What Are Senescent Cells and How Do They Accelerate Aging?

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Cellular senescence is a large contributor to accelerated aging and disease development.

The accumulation of senescent cells is a hallmark of aging and chronic disease development. Many researchers are looking to slow down cellular senescence in order to increase longevity. Keep reading to learn exactly what senescent cells are, how they accelerate aging, and the best ways to slow down this process.

What is Cellular Senescence? 

Simply put, senescence is when cells stop dividing and lose their function. This irreversible growth arrest occurs in response to various stressors, such as DNA damage, telomere shortening, and exposure to reactive oxygen species that cause oxidative stress, according to a paper published in the Annual Review of Physiology.

Telomeres and senescence go relatively hand in hand. Telomeres, which can be imagined as the plastic casing protecting the tip of a shoelace, function to protect our chromosomes from damage. However, telomeres shorten with each and every cell division, thereby acting as a proxy for biological age. When a cell reaches the end of its telomere, it can no longer replicate and is considered senescent.  

In addition to losing their function, senescent cells can also damage nearby tissues and cells, as they secrete pro-inflammatory cytokines, compounds, and growth factors, a feature which is called the senescence-associated secretory phenotype (SASP).

Cellular senescence was first described by Leonard Hayflick in 1965. Named the Hayflick Limit, he proposed that normal human cells are only able to replicate and divide between 40 and 60 times before they will not divide anymore. After that, the cell will essentially “kill itself” through apoptosis, which is programmed cell death. When cells reach their Hayflick Limit, they become senescent. 

As described in a May 2014 review in Nature, senescent cells aren’t always bad — it’s believed that senescence may have evolved to suppress abnormal cell growth. Cells exposed to oncogenes (mutated genes with the potential to promote tumor growth) can activate tumor suppressor pathways, thereby inducing senescence to kill the abnormal cell.

In addition, the SASP feature of senescent cells can also repair and regenerate tissues after injury through stimulating cell proliferation and growth factors. 

However, it’s a bit of a catch-22. Senescent cells and SASP may also promote abnormal cell growth, contribute to chronic diseases, and accelerate the aging process. The paradox between these tumor-suppressing and disease-promoting aspects comes down to acute versus chronic senescence.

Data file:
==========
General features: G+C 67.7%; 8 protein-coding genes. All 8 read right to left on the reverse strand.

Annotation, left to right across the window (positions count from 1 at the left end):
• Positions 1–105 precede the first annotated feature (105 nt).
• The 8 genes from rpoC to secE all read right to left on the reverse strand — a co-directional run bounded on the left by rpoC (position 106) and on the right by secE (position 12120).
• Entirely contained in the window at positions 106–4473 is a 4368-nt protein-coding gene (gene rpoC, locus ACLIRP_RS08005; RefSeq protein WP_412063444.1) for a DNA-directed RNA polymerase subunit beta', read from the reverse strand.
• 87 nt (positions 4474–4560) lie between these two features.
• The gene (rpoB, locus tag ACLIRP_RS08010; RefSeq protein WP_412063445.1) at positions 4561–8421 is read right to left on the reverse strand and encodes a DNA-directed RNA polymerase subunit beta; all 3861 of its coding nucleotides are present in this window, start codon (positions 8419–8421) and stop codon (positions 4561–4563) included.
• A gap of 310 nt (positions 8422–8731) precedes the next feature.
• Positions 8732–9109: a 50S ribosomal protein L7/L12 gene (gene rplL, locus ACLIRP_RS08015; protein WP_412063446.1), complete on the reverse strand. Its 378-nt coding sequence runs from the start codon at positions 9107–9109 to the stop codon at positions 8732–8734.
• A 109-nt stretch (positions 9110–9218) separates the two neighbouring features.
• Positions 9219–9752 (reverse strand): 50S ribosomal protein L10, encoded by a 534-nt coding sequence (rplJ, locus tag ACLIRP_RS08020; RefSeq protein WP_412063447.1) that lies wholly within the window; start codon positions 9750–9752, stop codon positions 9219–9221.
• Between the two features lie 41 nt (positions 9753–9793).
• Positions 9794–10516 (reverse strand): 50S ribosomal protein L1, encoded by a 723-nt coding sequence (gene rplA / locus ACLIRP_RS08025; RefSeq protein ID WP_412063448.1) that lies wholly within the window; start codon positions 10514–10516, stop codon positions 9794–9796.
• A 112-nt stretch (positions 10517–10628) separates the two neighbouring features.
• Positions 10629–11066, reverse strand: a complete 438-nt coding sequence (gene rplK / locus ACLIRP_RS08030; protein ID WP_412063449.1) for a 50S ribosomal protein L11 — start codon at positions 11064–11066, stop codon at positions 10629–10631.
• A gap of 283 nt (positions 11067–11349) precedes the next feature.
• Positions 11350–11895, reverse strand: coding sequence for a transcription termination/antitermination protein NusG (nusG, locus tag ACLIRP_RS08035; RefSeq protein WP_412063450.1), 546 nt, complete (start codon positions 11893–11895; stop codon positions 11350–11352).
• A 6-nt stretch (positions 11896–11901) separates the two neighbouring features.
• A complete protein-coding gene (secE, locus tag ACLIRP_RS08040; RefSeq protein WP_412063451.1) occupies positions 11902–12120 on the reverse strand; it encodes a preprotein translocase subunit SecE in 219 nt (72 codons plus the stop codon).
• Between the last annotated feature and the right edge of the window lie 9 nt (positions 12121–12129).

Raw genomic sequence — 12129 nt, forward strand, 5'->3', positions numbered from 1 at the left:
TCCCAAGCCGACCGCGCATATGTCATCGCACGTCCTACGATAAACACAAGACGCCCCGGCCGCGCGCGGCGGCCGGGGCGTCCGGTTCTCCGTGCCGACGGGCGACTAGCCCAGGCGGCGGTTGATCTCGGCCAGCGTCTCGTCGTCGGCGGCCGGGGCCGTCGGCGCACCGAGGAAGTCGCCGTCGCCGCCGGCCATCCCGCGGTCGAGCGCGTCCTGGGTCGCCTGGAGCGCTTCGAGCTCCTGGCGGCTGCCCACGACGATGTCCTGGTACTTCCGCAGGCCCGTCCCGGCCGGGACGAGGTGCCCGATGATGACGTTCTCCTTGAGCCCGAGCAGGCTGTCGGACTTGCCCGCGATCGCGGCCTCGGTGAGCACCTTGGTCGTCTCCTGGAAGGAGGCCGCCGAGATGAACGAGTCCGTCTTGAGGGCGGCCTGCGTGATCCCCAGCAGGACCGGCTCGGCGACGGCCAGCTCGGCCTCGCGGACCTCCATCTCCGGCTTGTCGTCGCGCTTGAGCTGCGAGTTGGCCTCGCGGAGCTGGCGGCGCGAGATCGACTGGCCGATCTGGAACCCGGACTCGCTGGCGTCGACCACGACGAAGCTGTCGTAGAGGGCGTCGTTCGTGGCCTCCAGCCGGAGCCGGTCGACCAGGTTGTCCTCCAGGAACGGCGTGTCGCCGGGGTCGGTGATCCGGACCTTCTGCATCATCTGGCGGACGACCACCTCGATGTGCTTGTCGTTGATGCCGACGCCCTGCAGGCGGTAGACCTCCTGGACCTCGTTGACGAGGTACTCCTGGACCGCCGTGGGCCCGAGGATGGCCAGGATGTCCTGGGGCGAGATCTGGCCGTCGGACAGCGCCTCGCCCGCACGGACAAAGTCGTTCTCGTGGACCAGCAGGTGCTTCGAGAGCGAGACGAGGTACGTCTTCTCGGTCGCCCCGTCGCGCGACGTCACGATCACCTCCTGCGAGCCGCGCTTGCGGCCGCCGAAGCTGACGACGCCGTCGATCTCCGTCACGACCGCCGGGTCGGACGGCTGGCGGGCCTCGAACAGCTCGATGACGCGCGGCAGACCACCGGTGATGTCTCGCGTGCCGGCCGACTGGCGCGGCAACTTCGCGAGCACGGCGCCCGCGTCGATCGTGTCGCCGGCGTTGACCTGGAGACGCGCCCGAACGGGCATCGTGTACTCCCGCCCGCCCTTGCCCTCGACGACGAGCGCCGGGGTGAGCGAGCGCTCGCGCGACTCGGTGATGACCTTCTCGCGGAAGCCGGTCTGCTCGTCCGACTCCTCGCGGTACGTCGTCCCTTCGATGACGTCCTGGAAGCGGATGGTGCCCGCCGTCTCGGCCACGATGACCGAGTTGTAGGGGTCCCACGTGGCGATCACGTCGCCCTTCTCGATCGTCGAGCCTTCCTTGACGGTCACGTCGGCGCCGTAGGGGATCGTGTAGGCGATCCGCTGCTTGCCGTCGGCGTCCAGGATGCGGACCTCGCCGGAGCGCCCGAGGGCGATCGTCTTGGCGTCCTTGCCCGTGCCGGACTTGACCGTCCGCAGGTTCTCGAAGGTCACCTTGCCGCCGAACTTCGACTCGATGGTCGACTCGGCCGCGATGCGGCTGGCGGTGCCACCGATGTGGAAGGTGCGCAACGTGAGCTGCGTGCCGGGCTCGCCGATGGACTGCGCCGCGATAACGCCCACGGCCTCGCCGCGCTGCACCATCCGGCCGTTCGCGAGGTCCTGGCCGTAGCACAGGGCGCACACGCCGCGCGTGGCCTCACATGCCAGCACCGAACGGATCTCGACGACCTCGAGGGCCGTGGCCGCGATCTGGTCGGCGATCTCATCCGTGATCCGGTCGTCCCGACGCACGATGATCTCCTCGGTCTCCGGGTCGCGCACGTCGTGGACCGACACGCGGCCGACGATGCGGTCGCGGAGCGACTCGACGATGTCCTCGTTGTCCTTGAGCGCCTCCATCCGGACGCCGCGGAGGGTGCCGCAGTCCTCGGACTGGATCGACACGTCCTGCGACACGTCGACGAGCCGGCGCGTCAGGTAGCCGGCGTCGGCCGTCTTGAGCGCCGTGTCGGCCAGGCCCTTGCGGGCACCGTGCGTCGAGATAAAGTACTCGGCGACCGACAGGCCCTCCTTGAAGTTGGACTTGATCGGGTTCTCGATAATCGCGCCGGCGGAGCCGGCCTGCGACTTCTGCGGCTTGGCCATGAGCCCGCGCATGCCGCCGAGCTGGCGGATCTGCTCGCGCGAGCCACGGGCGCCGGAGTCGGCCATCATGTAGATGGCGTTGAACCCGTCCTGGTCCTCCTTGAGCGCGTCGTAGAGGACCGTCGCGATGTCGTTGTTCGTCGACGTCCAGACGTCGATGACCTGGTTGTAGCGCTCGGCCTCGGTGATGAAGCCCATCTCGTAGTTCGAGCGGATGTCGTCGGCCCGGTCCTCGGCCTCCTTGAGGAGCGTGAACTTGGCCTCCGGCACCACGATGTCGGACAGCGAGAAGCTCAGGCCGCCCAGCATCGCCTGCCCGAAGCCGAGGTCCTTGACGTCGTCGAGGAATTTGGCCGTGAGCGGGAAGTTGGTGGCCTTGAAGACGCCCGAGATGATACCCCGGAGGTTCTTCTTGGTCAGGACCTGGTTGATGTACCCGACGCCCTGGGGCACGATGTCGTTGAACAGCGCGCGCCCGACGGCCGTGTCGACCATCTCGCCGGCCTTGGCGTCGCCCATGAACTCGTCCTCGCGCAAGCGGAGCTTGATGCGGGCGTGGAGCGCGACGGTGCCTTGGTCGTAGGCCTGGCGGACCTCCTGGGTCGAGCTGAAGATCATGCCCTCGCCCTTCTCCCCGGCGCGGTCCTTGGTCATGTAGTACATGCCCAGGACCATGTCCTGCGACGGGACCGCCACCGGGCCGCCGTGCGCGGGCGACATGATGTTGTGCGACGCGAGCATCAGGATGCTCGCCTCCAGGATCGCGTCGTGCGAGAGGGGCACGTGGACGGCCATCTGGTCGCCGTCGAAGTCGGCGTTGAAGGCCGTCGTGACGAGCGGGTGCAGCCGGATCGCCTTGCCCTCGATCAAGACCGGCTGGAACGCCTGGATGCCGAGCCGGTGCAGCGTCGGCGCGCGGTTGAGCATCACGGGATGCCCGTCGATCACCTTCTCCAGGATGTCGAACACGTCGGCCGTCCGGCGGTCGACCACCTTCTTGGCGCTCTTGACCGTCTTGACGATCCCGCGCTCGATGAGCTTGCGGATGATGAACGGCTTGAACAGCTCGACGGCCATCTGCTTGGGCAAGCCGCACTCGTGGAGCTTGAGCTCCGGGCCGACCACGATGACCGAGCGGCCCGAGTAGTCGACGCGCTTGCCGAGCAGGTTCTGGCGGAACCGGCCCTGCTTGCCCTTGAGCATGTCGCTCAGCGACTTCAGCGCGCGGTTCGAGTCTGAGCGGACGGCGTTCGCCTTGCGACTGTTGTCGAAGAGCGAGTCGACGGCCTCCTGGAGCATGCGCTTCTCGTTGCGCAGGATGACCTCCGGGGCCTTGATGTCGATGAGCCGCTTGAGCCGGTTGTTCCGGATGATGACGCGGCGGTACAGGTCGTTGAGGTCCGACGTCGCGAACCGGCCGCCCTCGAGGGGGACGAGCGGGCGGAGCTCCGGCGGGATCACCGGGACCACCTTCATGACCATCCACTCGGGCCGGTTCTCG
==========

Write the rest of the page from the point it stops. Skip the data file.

Acute senescence is the helpful kind, as it responds and repairs wounds and tissue damage. However, when senescent cells are chronically present, the accumulation creates a hyper-inflammatory environment for disease to manifest and aging to progress.

Telomere shortening is linked to cellular senescence and aging.

Senescent Cells and Aging: Recent Research

Similarly to how telomere length can be used to estimate biological age, a higher number of senescent cells is linked to increases in biological and chronological age. 

In a 2020 systematic review and meta-analysis published in Aging Cell, researchers summarized that the magnitude of senescence varies in the body — tissue by tissue. This indicates that different organs in the body may age more quickly, depending on the level of senescent cells each contains. 

The mechanisms behind how accumulated senescent cells contribute to aging are multifactorial. Two of the triggers of senescence are exposure to oxidative stress and inflammatory conditions, which then damage DNA and mitochondria. Oxidative stress and inflammation occur from exposure to dietary or environmental toxins, inadequate intake of antioxidants, smoking, mental stress, or inadequate sleep and exercise. 

Metabolic stress also induces senescence, which occurs in cases of obesity and type 2 diabetes. In a study published in Cell Metabolism in May 2019, obese mice experienced a buildup of senescent glial cells related to neurodegenerative disorders. Importantly, clearing out the senescent glial cells restored brain activity in the mice. 

Senescence, oxidative stress, and inflammation can create a vicious cycle in cases of dementia, Alzheimer’s disease, and Parkinson’s disease. Oxidative stress and neuroinflammation contribute to the development of neurodegenerative diseases, and oxidative stress can also trigger senescence in the brain. This is followed by senescent cells stimulating the production of additional pro-inflammatory cytokines, furthering the neuroinflammatory condition.